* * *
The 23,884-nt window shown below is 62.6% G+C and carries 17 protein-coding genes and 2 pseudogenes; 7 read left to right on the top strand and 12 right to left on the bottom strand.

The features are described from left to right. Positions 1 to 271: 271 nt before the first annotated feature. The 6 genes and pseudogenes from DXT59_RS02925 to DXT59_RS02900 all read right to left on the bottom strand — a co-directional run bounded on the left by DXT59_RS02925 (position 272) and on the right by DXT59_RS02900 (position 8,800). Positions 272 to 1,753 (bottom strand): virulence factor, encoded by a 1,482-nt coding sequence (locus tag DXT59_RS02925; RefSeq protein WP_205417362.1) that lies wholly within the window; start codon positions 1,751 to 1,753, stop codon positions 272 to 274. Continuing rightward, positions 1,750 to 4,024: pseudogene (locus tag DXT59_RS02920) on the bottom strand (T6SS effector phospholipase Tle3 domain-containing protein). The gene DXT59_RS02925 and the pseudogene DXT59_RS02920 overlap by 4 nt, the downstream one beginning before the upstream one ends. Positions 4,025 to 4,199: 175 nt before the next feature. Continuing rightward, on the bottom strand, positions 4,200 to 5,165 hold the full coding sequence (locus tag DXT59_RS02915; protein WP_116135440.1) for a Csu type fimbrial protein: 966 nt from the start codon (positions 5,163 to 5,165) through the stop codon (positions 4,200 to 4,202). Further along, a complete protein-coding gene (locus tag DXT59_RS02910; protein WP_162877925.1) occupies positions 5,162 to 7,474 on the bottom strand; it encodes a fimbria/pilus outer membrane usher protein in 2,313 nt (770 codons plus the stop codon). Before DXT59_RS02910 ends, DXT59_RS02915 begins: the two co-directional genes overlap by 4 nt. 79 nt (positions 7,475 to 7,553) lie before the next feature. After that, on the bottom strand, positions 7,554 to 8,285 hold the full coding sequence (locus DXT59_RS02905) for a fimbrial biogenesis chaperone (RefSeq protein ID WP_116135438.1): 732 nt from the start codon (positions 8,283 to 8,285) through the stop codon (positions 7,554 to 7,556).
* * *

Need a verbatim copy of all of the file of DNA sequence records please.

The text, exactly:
The 23,884-nt window shown below is 62.6% G+C and carries 17 protein-coding genes and 2 pseudogenes; 7 read left to right on the top strand and 12 right to left on the bottom strand.

The features are described from left to right. Positions 1 to 271: 271 nt before the first annotated feature. The 6 genes and pseudogenes from DXT59_RS02925 to DXT59_RS02900 all read right to left on the bottom strand — a co-directional run bounded on the left by DXT59_RS02925 (position 272) and on the right by DXT59_RS02900 (position 8,800). Positions 272 to 1,753 (bottom strand): virulence factor, encoded by a 1,482-nt coding sequence (locus tag DXT59_RS02925; RefSeq protein WP_205417362.1) that lies wholly within the window; start codon positions 1,751 to 1,753, stop codon positions 272 to 274. Continuing rightward, positions 1,750 to 4,024: pseudogene (locus tag DXT59_RS02920) on the bottom strand (T6SS effector phospholipase Tle3 domain-containing protein). The gene DXT59_RS02925 and the pseudogene DXT59_RS02920 overlap by 4 nt, the downstream one beginning before the upstream one ends. Positions 4,025 to 4,199: 175 nt before the next feature. Continuing rightward, on the bottom strand, positions 4,200 to 5,165 hold the full coding sequence (locus tag DXT59_RS02915; protein WP_116135440.1) for a Csu type fimbrial protein: 966 nt from the start codon (positions 5,163 to 5,165) through the stop codon (positions 4,200 to 4,202). Further along, a complete protein-coding gene (locus tag DXT59_RS02910; protein WP_162877925.1) occupies positions 5,162 to 7,474 on the bottom strand; it encodes a fimbria/pilus outer membrane usher protein in 2,313 nt (770 codons plus the stop codon). Before DXT59_RS02910 ends, DXT59_RS02915 begins: the two co-directional genes overlap by 4 nt. 79 nt (positions 7,475 to 7,553) lie before the next feature. After that, on the bottom strand, positions 7,554 to 8,285 hold the full coding sequence (locus DXT59_RS02905) for a fimbrial biogenesis chaperone (RefSeq protein ID WP_116135438.1): 732 nt from the start codon (positions 8,283 to 8,285) through the stop codon (positions 7,554 to 7,556).